PKU Transitions in the Middle Years

Father and son laughing together 

Children go through many changes as they grow up, including how they think, what they like, and how they take care of themselves. Big changes are often called transitions.

A child must go through a transition in health care when he is diagnosed with PKU. The family and the health care team can help him learn good health care habits, the same way they help him learn other life skills. A child who learns good health care habits will probably have good health habits and attitudes all his life.

This page will help you think about age-appropriate goals for your child. It will give you ideas to help your child become more confident and independent in life and in his health care. It also includes extra goals for children with PKU.

Each child has different abilities from other children. Your child may surprise you with what he can do. Expect good things from your child and encourage him to expect the best from himself.

Six to seven years old


Have rules to follow at home. Set reasonable consequences when rules are not followed.

Give your child tasks at home. Set routines for household chores.

Tell you child when he has done something good.

Give your child choices. Encourage him to make decisions.


Encourage your child to have hobbies and do things for fun. For example, he can take part in community activities, sometimes without parents.

Set an example of good social behaviour for your child.

Talk to your child about friends and school.

Cognitive (learning) development

Encourage your child to be creative and use his imagination.

Support your child's school work but let him do his own work.

Teach your child important phone numbers and addresses. Give him other helpful tasks where he can use his memory.

Life skills

Have your child run simple errands and perform simple chores and self-help tasks.

Help your child keep track of what he needs to do each day by using a calendar.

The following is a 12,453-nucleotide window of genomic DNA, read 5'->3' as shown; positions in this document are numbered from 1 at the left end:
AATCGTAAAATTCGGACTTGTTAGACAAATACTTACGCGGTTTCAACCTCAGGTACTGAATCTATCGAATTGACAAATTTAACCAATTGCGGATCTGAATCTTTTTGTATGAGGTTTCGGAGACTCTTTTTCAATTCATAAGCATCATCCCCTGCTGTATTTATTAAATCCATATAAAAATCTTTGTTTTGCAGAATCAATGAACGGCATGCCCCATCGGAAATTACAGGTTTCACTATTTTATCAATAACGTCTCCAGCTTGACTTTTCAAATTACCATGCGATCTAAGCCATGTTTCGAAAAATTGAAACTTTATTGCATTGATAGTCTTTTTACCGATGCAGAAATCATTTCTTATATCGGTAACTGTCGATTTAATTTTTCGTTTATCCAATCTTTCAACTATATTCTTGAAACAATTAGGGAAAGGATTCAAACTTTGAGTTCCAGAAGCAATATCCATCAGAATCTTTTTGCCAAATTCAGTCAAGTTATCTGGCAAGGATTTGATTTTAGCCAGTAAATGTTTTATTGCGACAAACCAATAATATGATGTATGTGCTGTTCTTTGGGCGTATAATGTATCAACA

Help your child learn not to harm herself or others. For example, teach her not to touch a hot stove, run into the street, or hit other people.

PKU care

Explain to your child:

  • why it is important to do blood spots once a month
  • what causes high PHE levels

Encourage your child to start doing simple tasks related to PKU care. For example, he can prepare the place the blood spot will be taken from, and gather the equipment.

Teach your child what to say when people ask questions about PKU.

Keep a record of your child's diet and PHE levels.

Visit the PKU clinic regularly.

Encourage your child to drink medical formula at lunch time in school.

When your child is in Grade 1, he should have a neuropsychological assessment (a kind of test) near the second school term.

Eight to 11 years old


Let your child try new things, even if he will make mistakes. Making mistakes is a part of life and part of learning.

Teach your child to speak up for himself.

Give your child chances to be creative and use her imagination.

Talk with your child about how the body changes when becoming a teenager (puberty).


Encourage your child to activities at school and outside of school. These can be activities he does with a group or by himself.

Teach your child to cooperate, play fairly, and follow social rules.

Provide social gatherings for your child if you can. For example, have a birthday party or take a group of children to the park.

Cognitive development

Ask your child's ideas for fixing a simple problem. This will help him learn to solve problems.

Encourage your child to ask for help when he finds homework or other tasks hard to do.

Let your child plan simple school projects.

Talk about what your child wants to be when he grows up.

Life skills

Have your child perform simple chores and self-help tasks. For example, you and your child could cook together to help him develop responsibility and skills.

Help your child keep track of what he has to do each day by using a calendar.

Help your child not to do harmful things such as swearing or touching other people in an inappropriate way.

Encourage your child to do things such as following safety rules and putting up his hand to speak in class.

PKU care

Explain why it is important to have low PHE levels.

Ask your child what he knows about PKU. If there are things he does not understand, explain them to him.

Teach your child to:

  • make medical formula
  • keep a food record
  • tell you about food he eats outside your home

Help your child talk with the PKU team directly.

Help your child to start taking her own blood spots.

Teach your child to read food labels and identify high (red light) and low (green light) protein foods.

When your child is in Grade 6, she should have a neuropsychological assessment (a kind of test).

Key points

  • As your child grows older, he can do more things for himself.
  • Encourage your child to be responsible for his homework and for some of his PKU care.
  • Tell your child you are there to help him if he needs it.

Annette Feigenbaum, MB, ChB, FRCP

Guidelines designed by:
Elizabeth Kerr, PhD, CPsych
Karen Sappleton, MSEd, MSW, RSW
with the PKU Team at The Hospital for Sick Children

In memory of Dr. Beverley J. Antle


Dawson MM, Guare R, Dawson P. Executive Skills in Children and Adolescents. New York